Ethiopian Minister of Health, Dr. Kesetebirhan Admasu, and USAID Ethiopia Mission Director, Dennis Weller, led a groundbreaking ceremony yesterday to kick off construction for the national blood transfusion service centre.
The new centre will provide the Ministry of Health with additional capacity to receive donations, screen and process blood products, and distribute life-saving products to serve approximately 26 million Ethiopians.
The 5,300 square meter facility will house the administrative headquarters for blood transfusion services, providing a permanent home for offices, training, meetings, and document storage.
One of the primary reasons for strengthening and expanding blood transfusion services in Ethiopia is to reduce the prevalence of HIV in the blood supply. The new centre will enable the staff to properly screen blood for HIV and other infections after it is collected.
Speaking at the event, Mr. Weller said, “A key reason for improving blood transfusion services in Ethiopia is to reduce the number of maternal deaths. Hemorrhaging continues to be one of the leading causes of maternal mortality in Ethiopia, and many of these deaths can be prevented through blood transfusions.”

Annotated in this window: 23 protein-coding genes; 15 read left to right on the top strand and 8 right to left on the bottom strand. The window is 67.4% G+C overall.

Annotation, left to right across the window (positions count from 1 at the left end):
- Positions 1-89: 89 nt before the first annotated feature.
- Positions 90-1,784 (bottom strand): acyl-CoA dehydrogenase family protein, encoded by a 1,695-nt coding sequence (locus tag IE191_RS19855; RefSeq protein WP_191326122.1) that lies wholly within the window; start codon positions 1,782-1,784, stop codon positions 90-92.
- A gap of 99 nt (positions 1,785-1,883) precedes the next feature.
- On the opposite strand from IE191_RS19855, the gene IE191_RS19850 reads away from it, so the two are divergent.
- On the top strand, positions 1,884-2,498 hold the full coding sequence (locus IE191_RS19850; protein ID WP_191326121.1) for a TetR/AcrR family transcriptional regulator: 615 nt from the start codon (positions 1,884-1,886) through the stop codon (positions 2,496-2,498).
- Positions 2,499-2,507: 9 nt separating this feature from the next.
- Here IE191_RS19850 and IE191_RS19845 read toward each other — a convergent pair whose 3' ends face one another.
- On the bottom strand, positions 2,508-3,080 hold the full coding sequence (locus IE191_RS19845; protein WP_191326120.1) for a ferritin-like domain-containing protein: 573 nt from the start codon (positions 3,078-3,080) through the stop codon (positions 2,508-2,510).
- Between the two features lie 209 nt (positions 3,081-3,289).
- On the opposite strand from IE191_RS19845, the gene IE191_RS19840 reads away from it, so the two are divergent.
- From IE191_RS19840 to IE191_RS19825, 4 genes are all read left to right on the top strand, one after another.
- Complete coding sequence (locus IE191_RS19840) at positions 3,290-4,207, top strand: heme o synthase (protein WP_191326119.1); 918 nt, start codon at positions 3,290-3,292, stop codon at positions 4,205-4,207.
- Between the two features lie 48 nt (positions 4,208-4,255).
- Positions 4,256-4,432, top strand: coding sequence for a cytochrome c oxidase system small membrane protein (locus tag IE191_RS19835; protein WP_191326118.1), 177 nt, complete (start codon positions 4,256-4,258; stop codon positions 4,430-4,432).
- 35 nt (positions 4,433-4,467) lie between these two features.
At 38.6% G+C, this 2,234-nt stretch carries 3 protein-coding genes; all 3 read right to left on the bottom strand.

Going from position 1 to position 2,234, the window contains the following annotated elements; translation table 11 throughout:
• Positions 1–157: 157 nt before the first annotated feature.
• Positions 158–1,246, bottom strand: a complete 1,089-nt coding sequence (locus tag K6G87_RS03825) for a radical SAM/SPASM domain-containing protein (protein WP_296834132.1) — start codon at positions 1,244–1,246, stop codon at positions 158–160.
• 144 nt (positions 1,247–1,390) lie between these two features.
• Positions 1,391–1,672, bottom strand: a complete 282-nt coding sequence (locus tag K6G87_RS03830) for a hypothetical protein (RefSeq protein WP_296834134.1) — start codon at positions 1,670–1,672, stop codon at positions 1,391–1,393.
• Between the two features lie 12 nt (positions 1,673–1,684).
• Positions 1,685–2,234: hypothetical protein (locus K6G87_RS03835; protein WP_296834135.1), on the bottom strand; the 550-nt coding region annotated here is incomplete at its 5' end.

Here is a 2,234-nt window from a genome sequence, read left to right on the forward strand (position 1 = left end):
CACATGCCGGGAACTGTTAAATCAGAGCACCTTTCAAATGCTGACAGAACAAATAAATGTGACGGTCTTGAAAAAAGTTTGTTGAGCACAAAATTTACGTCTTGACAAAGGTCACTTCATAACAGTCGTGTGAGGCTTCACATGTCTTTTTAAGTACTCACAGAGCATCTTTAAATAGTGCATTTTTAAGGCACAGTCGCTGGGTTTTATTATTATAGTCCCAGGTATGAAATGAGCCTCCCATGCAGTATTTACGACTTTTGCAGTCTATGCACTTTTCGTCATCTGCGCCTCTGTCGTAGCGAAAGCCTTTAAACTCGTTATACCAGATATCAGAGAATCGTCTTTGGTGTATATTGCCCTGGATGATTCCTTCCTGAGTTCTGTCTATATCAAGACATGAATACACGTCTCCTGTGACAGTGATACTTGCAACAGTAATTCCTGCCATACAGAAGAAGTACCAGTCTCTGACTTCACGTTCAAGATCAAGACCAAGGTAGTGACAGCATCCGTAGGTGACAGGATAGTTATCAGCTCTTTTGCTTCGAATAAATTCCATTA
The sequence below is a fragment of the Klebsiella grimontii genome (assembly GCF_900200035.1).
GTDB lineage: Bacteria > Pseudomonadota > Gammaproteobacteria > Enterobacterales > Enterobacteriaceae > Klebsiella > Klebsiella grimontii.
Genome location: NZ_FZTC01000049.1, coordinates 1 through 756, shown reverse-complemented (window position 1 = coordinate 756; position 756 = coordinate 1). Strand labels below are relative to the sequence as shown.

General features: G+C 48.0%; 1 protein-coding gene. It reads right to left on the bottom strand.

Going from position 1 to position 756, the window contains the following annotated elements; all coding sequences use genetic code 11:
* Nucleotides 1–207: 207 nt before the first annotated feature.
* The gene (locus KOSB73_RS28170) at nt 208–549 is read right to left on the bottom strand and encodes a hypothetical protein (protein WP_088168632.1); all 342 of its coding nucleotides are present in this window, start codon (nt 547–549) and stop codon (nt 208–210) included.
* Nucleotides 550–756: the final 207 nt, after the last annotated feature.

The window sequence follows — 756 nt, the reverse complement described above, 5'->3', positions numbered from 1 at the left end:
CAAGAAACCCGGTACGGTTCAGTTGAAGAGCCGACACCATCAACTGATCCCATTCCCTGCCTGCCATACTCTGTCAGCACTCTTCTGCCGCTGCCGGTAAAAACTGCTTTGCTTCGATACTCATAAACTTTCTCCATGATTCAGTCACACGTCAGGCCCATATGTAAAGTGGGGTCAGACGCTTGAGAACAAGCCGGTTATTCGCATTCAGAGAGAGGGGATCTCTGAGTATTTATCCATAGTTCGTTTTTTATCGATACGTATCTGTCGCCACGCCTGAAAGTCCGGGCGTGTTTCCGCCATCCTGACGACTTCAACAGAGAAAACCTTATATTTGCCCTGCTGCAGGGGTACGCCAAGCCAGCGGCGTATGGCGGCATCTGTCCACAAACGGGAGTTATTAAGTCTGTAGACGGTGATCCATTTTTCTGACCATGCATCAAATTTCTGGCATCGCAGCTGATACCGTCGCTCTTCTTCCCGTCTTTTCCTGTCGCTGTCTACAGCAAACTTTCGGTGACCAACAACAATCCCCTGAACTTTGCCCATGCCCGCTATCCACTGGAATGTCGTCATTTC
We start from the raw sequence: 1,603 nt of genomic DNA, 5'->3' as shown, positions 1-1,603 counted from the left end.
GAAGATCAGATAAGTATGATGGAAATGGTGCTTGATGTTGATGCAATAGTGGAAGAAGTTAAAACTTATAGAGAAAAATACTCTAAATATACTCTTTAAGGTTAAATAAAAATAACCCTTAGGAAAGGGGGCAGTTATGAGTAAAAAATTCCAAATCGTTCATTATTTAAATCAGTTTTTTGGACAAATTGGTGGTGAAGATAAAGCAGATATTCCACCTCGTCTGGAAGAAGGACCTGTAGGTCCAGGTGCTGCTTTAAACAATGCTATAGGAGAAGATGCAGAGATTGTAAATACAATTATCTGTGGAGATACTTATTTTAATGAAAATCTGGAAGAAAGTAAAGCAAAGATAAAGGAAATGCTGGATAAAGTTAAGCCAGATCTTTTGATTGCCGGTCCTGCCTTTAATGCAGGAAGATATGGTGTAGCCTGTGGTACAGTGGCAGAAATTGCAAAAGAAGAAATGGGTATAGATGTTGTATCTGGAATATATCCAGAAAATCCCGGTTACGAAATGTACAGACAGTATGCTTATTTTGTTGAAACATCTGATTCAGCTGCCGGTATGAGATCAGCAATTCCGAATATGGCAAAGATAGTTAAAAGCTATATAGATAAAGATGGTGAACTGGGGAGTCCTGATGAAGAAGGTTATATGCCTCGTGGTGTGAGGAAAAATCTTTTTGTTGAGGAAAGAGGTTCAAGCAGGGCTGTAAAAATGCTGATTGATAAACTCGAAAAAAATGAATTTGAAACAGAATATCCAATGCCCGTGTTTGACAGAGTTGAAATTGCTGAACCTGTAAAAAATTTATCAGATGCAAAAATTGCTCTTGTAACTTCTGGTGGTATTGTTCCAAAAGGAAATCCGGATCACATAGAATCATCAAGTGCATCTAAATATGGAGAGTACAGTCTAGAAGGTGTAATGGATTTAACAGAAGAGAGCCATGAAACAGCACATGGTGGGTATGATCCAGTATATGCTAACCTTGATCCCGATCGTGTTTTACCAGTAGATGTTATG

Weller commended the Ministry of Health’s contributions to the many months of planning, design, and the beginning of the construction of the new national blood transfusion service center.
The capacity of this facility will enable the ministry to meet more than 25 percent of the World Health Organization’s recommended annual blood collection goals for Ethiopia. Additionally, the center will oversee the distribution of blood products, which will expand access to blood transfusion services throughout rural and urban areas of Ethiopia.
According to a statement the U.S. Embassy sent to FBC, the $5 million construction cost is funded by the U.S. President’s Emergency Plan for AIDS Relief (PEPFAR). USAID is expected to complete construction of the facility in two years.